It demonstrates trust and strengthens your existing relationships.

Hiring decisions are essential, and they come with high stakes for the company. If something goes wrong, or you choose a candidate who doesn’t fit in and leaves within a few months, the results can be costly and damaging. That makes it all the more meaningful when you tap your employees and specifically solicit their input and feedback. It shows you trust their opinions and instincts when it counts the most, and it shows that you’re listening and interested in providing them with the resources and support they need.

It helps you home in on cultural matches.

It matters if your new employee gets along with the team, and it matters if he/she doesn’t. So don’t try to size the person up on your own and make wild guesses. Instead, introduce the team and then ask them to provide their assessments. For example, if your culture is driven, cold, and impersonal, your employees may not take well to someone who is warm, collaborative, and here to make friends. The opposite can also be true: a chatty, friendly, laid-back team may not be interested in taking on a self-interested cool customer.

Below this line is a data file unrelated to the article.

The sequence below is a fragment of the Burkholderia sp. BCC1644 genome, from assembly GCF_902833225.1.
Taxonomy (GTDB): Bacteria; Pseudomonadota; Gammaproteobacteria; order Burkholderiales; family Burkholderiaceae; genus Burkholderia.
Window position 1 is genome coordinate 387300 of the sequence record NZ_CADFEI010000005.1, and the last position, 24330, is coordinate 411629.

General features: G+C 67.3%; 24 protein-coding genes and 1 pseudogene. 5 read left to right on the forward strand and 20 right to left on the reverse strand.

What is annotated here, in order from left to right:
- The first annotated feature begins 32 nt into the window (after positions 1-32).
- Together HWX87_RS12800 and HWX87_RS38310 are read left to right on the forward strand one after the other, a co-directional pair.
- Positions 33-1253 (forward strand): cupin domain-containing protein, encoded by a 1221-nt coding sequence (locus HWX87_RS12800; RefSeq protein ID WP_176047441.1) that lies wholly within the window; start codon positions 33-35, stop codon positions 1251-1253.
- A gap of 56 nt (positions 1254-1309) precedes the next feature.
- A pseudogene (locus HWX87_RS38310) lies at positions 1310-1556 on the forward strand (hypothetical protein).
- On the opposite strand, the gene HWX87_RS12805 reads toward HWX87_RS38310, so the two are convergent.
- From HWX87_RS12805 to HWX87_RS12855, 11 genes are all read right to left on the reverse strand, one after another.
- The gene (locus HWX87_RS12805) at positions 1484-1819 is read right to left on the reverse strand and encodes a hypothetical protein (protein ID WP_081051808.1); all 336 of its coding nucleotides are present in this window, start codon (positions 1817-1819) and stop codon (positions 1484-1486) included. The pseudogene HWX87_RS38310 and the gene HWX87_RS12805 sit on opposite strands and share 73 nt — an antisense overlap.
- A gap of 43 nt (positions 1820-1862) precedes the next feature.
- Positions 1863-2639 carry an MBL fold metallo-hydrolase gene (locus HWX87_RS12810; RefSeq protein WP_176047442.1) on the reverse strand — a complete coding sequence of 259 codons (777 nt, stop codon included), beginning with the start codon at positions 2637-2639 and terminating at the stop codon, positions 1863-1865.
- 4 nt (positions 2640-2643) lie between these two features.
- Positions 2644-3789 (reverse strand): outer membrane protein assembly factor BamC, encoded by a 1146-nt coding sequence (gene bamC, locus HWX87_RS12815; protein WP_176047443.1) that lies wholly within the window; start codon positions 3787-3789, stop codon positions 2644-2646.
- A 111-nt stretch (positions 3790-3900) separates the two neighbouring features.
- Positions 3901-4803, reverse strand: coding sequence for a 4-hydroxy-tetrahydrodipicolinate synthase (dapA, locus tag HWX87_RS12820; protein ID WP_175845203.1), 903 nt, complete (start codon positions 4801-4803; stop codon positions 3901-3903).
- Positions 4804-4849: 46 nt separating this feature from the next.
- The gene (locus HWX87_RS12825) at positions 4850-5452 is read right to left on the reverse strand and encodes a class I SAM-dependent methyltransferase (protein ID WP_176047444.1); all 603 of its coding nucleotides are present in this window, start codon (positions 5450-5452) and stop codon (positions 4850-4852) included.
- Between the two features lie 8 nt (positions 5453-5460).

It spreads out a blanket of accountability.

Team decisions may take longer to make than individual decisions, and they may bring higher levels of risk and more moving parts, which increase the number of potential failure points. But they also come with an upside: When everyone takes a small portion of responsibility, no one person has to bear responsibility for the entire process. Both credit and blame and shared, and so are long term outcomes, both positive and negative.

It increases overall flexibility.